Android Needs Its Own Walled Garden

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Android is a fractured mess. The openness that is constantly being lauded by Android proponents actually hurts the platform more than it helps. From the carriers not updating their phones to the DroidDream disaster earlier this year, Google needs to tighten its grip on Android for the OS to become truly great.

1. Make Things More Uniform

Having used Android across a plethora of devices, I can tell you that the experience is never the same twice. Various carrier overlays and tweaks can slow down phones, or even remove or charge for capabilities that are free with standard Android.

Among the annoying carrier and manufacturer add-ons are propriety apps and overlays. I'm sick of phones that come with a handful of game demos pre-installed that cannot be removed without rooting the phone. I can understand adding them in to show what kinds of interesting apps there are available for Android, but let us uninstall them if we don't want them or need the space.

Overlays can be jarring and confusing, even for people familiar with Android. Some of us don't like TouchWiz or Sense and could do without the constant notifications in Motoblur. Instead of forcing these overlays down our throat, why not just offer them on the Android Market (for a price, of course)? That way if people want the overlay, they can buy it, and get rid of it once they want to go back to stock Android.

Google needs to crack down on manufacturers and carriers to make sure what changes they are making don't detract from their OS.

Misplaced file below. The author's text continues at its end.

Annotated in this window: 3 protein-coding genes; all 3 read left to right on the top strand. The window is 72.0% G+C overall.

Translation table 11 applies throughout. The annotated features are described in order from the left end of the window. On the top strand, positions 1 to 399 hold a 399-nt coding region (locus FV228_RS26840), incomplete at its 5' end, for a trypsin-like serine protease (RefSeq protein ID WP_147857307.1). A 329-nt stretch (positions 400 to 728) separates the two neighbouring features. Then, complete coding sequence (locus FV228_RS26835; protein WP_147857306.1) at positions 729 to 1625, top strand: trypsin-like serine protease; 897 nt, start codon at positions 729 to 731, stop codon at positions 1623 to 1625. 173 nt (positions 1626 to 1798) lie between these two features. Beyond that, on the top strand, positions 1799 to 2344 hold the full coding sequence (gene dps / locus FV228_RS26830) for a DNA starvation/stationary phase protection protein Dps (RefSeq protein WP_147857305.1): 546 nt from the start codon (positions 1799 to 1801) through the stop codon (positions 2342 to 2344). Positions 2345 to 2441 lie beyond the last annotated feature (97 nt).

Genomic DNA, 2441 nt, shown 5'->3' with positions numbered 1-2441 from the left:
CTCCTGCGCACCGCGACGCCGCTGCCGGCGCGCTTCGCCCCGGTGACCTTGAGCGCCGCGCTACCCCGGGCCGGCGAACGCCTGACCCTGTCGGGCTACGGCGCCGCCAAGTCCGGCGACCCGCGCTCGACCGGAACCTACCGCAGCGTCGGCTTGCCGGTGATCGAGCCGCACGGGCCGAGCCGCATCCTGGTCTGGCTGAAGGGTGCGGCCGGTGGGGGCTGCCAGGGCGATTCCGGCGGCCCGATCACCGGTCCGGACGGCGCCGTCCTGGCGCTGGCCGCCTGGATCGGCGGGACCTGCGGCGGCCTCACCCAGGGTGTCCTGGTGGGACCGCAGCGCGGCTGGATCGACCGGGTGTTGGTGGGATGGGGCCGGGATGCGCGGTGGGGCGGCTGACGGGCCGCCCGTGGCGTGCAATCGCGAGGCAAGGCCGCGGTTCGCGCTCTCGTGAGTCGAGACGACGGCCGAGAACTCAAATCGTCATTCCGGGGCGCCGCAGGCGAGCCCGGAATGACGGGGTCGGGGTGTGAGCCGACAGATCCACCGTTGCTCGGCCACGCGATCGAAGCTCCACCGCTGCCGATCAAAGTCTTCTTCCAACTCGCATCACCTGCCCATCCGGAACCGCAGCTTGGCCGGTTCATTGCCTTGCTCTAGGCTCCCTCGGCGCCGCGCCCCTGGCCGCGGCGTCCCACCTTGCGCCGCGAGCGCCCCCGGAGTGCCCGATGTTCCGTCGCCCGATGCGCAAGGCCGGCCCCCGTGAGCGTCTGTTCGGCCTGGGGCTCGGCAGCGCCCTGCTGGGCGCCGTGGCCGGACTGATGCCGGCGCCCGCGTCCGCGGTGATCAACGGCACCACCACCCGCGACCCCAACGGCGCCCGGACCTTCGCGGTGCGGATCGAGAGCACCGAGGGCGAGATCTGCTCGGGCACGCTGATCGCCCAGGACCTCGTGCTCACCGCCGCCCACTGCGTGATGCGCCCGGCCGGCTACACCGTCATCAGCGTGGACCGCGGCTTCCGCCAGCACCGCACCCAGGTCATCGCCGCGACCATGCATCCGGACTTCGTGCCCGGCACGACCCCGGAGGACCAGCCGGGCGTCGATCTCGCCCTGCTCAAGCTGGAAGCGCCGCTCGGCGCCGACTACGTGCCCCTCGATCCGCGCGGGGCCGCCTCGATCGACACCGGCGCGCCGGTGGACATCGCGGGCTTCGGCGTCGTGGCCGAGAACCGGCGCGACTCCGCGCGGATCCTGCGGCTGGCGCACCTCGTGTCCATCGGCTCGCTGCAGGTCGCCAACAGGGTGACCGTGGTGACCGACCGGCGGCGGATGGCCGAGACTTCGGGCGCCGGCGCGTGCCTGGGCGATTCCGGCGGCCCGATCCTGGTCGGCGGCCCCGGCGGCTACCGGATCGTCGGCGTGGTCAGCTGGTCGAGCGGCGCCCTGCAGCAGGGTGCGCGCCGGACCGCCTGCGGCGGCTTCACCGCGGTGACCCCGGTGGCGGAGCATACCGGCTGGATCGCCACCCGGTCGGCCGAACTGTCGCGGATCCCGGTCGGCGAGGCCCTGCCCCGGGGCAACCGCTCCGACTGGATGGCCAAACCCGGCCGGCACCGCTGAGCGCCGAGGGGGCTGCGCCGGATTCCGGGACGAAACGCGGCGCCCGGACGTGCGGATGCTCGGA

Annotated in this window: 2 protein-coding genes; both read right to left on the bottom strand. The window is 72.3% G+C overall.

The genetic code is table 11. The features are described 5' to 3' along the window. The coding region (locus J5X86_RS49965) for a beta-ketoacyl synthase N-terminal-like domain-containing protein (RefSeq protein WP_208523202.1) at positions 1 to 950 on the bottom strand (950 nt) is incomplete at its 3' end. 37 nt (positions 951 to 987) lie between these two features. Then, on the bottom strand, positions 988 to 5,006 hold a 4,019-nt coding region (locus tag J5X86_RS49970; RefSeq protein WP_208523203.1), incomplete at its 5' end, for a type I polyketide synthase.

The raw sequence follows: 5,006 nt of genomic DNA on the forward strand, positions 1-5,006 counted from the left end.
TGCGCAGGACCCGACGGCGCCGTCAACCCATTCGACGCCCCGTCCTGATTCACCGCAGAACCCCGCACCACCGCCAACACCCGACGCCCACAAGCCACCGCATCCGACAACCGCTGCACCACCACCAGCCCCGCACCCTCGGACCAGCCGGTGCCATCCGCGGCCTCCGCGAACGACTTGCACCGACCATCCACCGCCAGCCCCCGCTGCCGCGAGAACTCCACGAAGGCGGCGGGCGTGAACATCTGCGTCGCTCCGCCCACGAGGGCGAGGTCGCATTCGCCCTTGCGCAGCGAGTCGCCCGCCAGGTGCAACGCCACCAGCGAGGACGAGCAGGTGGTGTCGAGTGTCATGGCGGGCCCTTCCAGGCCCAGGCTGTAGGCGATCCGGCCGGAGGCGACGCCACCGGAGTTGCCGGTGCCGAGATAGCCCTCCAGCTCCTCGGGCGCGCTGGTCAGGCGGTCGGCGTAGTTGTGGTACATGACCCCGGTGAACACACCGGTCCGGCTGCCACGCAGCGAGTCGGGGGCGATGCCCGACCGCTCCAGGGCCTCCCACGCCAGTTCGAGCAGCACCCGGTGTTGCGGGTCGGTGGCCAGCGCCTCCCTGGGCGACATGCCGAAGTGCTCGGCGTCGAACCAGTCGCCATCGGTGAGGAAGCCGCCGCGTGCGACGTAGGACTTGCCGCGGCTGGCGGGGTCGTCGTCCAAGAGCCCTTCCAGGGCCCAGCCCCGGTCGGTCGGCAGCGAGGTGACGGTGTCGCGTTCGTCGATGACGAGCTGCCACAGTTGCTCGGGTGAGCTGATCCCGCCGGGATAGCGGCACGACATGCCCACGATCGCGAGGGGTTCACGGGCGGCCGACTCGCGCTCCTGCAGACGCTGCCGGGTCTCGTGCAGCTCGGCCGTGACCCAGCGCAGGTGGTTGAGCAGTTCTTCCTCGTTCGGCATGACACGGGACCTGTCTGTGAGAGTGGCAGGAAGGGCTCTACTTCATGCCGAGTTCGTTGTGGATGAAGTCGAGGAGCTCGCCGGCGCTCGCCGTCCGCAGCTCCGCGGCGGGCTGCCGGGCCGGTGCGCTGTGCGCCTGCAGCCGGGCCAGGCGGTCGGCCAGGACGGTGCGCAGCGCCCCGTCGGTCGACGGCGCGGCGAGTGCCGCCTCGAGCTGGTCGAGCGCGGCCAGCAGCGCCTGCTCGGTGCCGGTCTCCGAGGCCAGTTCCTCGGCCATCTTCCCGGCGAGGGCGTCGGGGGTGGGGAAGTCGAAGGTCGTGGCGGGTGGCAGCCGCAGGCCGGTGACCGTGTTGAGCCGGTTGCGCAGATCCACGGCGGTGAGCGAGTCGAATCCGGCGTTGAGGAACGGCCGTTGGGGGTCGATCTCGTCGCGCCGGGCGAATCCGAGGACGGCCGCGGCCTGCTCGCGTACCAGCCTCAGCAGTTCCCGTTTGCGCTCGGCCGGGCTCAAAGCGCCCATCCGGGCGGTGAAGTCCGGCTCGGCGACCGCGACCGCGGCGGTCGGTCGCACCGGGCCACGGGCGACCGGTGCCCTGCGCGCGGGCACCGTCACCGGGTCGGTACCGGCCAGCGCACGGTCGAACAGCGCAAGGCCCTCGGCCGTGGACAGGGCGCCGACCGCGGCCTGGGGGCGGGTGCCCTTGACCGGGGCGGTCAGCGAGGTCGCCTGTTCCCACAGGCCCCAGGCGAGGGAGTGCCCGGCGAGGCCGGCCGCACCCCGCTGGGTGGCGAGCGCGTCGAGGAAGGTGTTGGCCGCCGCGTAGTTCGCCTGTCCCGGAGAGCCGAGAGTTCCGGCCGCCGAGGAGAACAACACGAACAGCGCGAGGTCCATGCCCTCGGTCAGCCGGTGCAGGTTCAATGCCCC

2. Update, Update, Update

Alright Google, enough is enough. No more relying on carriers to push over-the-air (OTA) updates to phones. From now on, it is up to you to distribute the latest version of Android when it releases. I understand that some older phones may not have the power to run 2.3 (Gingerbread) or even 2.0 (Éclair), but all of us are sick of playing the waiting game when it comes to finding out whether or not our newly bought phone is getting updated. Carriers and manufacturers are not very reliable when it comes to these things (remember how long it took for the Epic 4G to receive 2.2?).

If you want to silence the cries of a million Android critics, push OTA updates yourself so that the fragmentation issue they keep complaining about disappears.

3. Clean Up The Android Market

If the DroidDream fiasco taught us anything, it's that people will download and install just about anything. Culling the Android Market regularly would remove a large part of these undesirable apps and still leave room for those smaller developers just looking to make a buck. I'm not saying the process has to be as extreme as Apple's approach, but Google may want to consider limiting the number of hentai porn apps that show up when doing a casual search through the "Games" section of the Market. Google should also hold developers responsible for what they put up, and pull apps that seem suspicious. Users should be aware of what they are downloading, but someone new to apps (or smartphones in general) may not know that mobile malware exists. While mobile antivirus exists, it is also up to Google to make sure that its Market isn't selling any rotten fruit.

I'm not advocating a complete lockdown of the Android platform, far from it. I love the ability to sideload apps without jailbreaking my device, and I love having access to the to build my own software. What I am asking is that Google regain control of its mobile OS and trim the fat that is holding it back. Android can take over the world, but the divide-and-conquer tactic is not the right way to do it.

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